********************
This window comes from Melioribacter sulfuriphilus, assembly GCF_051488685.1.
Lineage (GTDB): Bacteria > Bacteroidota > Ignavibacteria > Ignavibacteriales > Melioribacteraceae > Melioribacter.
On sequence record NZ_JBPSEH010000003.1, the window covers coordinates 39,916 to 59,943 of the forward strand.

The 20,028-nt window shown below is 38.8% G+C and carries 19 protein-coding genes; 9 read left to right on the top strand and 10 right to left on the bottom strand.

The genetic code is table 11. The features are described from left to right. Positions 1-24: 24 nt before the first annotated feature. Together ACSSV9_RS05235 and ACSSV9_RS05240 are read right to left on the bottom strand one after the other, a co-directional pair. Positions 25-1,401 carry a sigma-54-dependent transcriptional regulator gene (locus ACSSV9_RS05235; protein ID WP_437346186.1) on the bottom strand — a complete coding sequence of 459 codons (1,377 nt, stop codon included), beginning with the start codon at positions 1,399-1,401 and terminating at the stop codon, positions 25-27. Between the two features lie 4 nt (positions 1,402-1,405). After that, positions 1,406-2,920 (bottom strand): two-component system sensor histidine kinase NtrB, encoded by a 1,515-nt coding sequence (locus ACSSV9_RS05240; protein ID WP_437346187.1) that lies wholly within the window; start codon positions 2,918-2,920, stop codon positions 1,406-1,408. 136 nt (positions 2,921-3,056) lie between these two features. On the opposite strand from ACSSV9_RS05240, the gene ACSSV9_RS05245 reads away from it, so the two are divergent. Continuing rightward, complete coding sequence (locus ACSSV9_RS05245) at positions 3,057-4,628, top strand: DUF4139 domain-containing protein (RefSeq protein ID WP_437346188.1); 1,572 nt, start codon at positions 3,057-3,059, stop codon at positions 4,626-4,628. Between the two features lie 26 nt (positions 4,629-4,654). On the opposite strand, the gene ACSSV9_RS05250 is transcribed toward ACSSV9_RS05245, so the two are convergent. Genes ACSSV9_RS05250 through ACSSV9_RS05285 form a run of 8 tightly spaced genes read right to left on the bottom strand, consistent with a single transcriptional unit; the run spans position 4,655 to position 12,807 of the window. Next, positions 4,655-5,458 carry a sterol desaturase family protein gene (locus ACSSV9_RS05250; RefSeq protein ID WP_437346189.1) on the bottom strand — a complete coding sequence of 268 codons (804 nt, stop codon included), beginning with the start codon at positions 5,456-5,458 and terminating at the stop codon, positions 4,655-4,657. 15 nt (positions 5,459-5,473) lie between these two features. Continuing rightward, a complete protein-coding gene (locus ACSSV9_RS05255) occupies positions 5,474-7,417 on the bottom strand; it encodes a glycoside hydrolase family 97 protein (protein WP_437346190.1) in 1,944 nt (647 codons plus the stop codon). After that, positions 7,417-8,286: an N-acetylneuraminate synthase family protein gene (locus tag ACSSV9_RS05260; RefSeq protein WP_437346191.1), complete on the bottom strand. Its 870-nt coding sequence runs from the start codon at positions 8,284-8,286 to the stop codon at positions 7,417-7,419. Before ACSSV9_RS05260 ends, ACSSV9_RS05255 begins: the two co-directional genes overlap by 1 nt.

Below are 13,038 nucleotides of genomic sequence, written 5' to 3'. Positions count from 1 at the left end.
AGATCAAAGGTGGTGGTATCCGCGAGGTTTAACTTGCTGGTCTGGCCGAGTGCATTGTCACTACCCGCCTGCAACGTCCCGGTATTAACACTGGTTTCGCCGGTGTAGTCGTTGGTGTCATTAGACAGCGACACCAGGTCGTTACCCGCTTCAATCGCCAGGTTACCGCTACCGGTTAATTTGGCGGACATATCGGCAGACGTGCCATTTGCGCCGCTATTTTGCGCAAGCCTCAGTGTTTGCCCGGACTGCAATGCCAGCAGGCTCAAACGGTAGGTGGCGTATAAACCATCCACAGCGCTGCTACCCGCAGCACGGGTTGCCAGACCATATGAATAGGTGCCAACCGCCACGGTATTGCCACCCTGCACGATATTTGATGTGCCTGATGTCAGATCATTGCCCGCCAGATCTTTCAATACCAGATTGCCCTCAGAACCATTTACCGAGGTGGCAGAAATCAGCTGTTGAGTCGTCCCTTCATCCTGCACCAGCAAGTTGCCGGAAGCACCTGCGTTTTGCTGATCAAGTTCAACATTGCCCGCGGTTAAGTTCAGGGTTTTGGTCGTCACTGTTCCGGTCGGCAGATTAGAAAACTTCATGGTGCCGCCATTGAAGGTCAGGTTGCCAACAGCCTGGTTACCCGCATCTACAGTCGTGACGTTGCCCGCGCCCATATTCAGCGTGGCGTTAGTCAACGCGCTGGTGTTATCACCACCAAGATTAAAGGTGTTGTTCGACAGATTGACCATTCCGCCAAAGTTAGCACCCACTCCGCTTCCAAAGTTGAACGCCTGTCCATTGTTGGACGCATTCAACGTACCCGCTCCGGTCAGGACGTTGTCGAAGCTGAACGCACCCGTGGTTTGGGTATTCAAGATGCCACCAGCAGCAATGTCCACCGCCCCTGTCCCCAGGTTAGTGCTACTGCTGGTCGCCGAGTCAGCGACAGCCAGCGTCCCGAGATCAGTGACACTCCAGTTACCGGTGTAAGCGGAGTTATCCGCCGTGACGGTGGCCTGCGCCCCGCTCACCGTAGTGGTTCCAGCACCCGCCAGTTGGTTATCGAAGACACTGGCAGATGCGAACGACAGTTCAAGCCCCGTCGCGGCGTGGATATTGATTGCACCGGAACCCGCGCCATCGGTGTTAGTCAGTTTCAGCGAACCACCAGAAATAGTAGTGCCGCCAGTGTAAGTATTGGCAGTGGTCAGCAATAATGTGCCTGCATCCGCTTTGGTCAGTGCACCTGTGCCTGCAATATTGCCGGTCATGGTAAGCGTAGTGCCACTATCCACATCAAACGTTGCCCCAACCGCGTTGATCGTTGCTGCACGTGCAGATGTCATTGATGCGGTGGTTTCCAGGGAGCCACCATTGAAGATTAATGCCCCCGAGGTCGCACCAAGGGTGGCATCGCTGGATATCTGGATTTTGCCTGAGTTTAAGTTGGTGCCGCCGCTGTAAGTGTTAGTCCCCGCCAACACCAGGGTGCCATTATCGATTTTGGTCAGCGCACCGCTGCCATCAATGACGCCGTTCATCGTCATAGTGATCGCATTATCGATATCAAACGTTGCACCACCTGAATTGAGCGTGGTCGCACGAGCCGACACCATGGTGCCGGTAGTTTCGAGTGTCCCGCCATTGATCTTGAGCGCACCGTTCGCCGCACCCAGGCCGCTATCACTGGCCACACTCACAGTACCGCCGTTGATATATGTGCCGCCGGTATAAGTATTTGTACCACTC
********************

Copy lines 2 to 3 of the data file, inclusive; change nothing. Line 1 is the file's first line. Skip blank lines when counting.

Lineage (GTDB): Bacteria > Bacteroidota > Ignavibacteria > Ignavibacteriales > Melioribacteraceae > Melioribacter.
On sequence record NZ_JBPSEH010000003.1, the window covers coordinates 39,916 to 59,943 of the forward strand.